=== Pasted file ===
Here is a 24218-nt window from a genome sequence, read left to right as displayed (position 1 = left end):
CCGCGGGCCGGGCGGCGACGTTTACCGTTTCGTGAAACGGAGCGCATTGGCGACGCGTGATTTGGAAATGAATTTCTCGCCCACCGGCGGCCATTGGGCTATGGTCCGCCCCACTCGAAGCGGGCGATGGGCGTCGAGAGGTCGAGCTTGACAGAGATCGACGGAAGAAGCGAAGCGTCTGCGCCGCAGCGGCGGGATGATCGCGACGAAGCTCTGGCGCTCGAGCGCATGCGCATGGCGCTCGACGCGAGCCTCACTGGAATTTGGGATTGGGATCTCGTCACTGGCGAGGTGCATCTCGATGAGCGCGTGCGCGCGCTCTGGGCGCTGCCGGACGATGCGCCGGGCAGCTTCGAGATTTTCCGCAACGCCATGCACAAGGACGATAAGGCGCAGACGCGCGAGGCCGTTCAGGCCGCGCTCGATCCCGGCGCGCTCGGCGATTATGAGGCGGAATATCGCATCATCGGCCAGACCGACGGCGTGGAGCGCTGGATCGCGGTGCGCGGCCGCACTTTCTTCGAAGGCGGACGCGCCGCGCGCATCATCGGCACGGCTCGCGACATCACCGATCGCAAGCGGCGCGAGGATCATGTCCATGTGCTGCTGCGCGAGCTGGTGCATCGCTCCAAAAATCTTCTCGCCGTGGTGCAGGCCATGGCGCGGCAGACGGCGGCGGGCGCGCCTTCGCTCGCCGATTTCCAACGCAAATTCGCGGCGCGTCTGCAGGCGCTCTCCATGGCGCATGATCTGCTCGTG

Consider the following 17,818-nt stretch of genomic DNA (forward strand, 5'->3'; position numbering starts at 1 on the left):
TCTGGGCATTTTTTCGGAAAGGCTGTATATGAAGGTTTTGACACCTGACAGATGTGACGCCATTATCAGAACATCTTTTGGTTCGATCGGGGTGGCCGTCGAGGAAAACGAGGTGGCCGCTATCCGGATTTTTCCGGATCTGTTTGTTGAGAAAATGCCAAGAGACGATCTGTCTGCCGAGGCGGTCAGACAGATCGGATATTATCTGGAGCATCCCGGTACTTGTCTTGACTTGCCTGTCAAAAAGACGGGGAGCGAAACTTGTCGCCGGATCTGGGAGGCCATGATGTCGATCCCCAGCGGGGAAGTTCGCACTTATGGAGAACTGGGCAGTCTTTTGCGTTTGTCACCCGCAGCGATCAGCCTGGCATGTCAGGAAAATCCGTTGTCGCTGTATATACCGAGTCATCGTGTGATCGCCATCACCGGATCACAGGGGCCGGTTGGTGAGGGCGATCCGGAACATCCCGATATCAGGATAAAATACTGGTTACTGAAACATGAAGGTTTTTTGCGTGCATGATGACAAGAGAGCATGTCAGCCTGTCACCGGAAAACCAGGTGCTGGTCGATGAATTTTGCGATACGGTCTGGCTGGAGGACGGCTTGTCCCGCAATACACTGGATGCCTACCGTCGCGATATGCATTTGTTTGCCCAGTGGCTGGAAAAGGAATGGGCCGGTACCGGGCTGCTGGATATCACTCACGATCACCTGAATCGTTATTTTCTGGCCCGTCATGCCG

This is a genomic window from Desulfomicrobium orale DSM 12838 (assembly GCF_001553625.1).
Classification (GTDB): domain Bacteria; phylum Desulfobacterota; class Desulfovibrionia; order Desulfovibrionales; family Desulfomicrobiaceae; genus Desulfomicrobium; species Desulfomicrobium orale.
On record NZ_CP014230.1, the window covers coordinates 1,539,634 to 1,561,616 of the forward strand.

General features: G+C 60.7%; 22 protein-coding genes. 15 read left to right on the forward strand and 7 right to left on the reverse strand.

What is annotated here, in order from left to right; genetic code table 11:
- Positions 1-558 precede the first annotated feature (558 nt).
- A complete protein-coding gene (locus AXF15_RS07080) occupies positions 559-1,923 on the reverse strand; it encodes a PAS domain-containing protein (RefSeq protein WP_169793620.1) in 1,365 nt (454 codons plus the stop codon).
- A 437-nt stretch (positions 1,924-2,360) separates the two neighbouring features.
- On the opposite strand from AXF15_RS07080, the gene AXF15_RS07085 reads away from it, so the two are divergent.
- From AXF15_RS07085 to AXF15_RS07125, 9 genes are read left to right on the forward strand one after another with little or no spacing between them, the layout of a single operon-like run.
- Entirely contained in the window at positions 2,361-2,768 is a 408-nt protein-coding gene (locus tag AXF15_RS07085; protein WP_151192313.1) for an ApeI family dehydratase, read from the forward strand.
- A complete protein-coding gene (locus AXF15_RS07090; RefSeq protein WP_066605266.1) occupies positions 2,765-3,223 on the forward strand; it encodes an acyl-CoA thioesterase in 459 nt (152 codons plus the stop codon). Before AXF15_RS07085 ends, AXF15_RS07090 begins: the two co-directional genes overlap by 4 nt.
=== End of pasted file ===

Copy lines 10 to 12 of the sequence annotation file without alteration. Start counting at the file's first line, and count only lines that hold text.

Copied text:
- Positions 1-558 precede the first annotated feature (558 nt).
- A complete protein-coding gene (locus AXF15_RS07080) occupies positions 559-1,923 on the reverse strand; it encodes a PAS domain-containing protein (RefSeq protein WP_169793620.1) in 1,365 nt (454 codons plus the stop codon).
- A 437-nt stretch (positions 1,924-2,360) separates the two neighbouring features.